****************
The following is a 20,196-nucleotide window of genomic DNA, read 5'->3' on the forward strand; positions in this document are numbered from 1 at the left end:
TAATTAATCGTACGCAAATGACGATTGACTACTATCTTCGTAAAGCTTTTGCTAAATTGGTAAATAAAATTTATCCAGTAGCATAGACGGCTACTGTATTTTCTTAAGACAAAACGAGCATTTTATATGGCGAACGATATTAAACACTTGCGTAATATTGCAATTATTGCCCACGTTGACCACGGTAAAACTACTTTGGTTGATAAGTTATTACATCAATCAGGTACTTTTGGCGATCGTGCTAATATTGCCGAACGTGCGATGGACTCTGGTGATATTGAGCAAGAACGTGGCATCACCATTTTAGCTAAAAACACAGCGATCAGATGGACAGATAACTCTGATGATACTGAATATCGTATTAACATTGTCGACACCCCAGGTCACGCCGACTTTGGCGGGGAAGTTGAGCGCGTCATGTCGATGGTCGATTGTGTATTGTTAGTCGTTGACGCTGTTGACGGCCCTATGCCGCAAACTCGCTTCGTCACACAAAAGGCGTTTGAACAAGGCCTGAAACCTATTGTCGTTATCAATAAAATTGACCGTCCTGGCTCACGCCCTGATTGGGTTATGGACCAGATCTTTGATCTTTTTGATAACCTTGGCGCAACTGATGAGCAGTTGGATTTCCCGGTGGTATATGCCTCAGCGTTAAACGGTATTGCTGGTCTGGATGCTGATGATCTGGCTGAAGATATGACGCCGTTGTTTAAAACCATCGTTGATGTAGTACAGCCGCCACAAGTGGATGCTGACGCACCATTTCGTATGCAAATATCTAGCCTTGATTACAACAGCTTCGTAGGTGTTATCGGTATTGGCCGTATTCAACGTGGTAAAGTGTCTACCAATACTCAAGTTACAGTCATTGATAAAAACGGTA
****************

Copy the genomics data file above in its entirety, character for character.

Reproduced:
The following is a 20,196-nucleotide window of genomic DNA, read 5'->3' on the forward strand; positions in this document are numbered from 1 at the left end:
TAATTAATCGTACGCAAATGACGATTGACTACTATCTTCGTAAAGCTTTTGCTAAATTGGTAAATAAAATTTATCCAGTAGCATAGACGGCTACTGTATTTTCTTAAGACAAAACGAGCATTTTATATGGCGAACGATATTAAACACTTGCGTAATATTGCAATTATTGCCCACGTTGACCACGGTAAAACTACTTTGGTTGATAAGTTATTACATCAATCAGGTACTTTTGGCGATCGTGCTAATATTGCCGAACGTGCGATGGACTCTGGTGATATTGAGCAAGAACGTGGCATCACCATTTTAGCTAAAAACACAGCGATCAGATGGACAGATAACTCTGATGATACTGAATATCGTATTAACATTGTCGACACCCCAGGTCACGCCGACTTTGGCGGGGAAGTTGAGCGCGTCATGTCGATGGTCGATTGTGTATTGTTAGTCGTTGACGCTGTTGACGGCCCTATGCCGCAAACTCGCTTCGTCACACAAAAGGCGTTTGAACAAGGCCTGAAACCTATTGTCGTTATCAATAAAATTGACCGTCCTGGCTCACGCCCTGATTGGGTTATGGACCAGATCTTTGATCTTTTTGATAACCTTGGCGCAACTGATGAGCAGTTGGATTTCCCGGTGGTATATGCCTCAGCGTTAAACGGTATTGCTGGTCTGGATGCTGATGATCTGGCTGAAGATATGACGCCGTTGTTTAAAACCATCGTTGATGTAGTACAGCCGCCACAAGTGGATGCTGACGCACCATTTCGTATGCAAATATCTAGCCTTGATTACAACAGCTTCGTAGGTGTTATCGGTATTGGCCGTATTCAACGTGGTAAAGTGTCTACCAATACTCAAGTTACAGTCATTGATAAAAACGGTA